's Steve Jobs and other technology executives dine with President Barack Obama on Feb. 17, 2011
Apple CEO Steve Jobs' health is once again raising business issues, including the question of a succession plan, for the $65 billion company.
The National Enquirer this week caused a media frenzy with what it is calling "shocking photos" of a weak "cancer stricken" Jobs leaving Stanford Cancer Center - the same place where actor Patrick Swayze was treated before passing away in 2009. The report cited a medical expert -- who had not treated or seen Jobs -- who speculated that based on the photos, Jobs may have only six weeks to live.
Despite the National Enquirer's report, Jobs was one of a number of high tech CEOs, including Oracle CEO Larry Ellison, Google CEO Eric Schmidt and Facebook founder Mark Zuckerberg, who attended a dinner Thursday night with President Barack Obama. The White House even released a photo of the dinner that shows Jobs, with his back to the camera, sitting to the left of President Obama.
Still, concerns linger regarding the future of Apple. The questions surrounding the health of Jobs, who was treated for pancreatic cancer in 2004 and had a liver transplant in 2009, come only one month after the technology icon, who was the driving force behind the iPhone, the iPad and the iPod, took another medical leave of absence from Apple effective January 17.
Jeff Matthews, general partner Ram Partners LP, a Greenwich, Conn based hedge fund that holds a meaningful amount of Apple shares, says Jobs' health is an issue that investors need to pay attention to. "There is nothing good about this," says Matthews, whose fund has done signficant research on pancreatic cancer since Jobs was afflicted by the disease. "It is not fun to talk about, but as an investor in the real world you have to look at everything. Jobs is the reason that Apple is where it is. This is something you need to pay attention to and understand."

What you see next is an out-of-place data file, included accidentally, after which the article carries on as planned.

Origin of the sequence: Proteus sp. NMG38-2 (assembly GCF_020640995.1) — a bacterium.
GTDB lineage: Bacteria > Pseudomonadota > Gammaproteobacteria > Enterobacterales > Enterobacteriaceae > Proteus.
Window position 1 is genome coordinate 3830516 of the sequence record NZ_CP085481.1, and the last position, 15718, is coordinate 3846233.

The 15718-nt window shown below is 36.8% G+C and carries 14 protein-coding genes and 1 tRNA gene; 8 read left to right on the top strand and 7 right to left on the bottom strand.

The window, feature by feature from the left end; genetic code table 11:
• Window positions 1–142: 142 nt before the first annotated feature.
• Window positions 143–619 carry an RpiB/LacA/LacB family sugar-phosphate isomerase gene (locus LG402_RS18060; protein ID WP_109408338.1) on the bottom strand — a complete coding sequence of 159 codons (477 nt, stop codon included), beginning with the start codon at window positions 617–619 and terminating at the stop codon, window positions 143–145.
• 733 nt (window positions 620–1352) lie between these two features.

Jobs' latest medical leave is not surprising given the Apple CEO's medical history and the scientific data available regarding the form of pancreatic cancer that Jobs is battling, said Matthews.
What's more, Matthews said, if Jobs has lost a lot of weight it could be the result of medical treatments to battle a reoccurance of cancer. Jobs could be reacting to treatments aimed at destroying cancer cells, Matthews said. He said research data shows the eight-year survival rate may be as low as 22 percent for someone battling the type of pancreatic cancer for which Jobs was treated.
Jobs was first diagnosed with the disease in 2003. Fortune Magazine reported that Jobs learned he had a malignant tumor in his pancreas. The articles states that "The most common type of pancreatic cancer - adenocarcinoma - carries a life expectancy of about a year. Jobs was lucky; he had an extremely rare form called an islet cell neuroendocrine tumor that can be treated surgically, without radiation or chemotherapy."
Fortune also reported that Jobs "tried various alternative therapies for nine months before the tumor was taken out on July 31, 2004, at the Stanford University Medical Clinic in Palo Alto, near his home."
Matthews said he gives credit to Apple for being proactive on issuing a statement on Jobs most recent medical leave of absence effective January 17. "I think they have learned a lot," said Matthews regarding Apple's silence on Jobs' health when the Apple CEO first began battling pancreatic cancer in 2003.
NEXT: Apple's Succession Plan?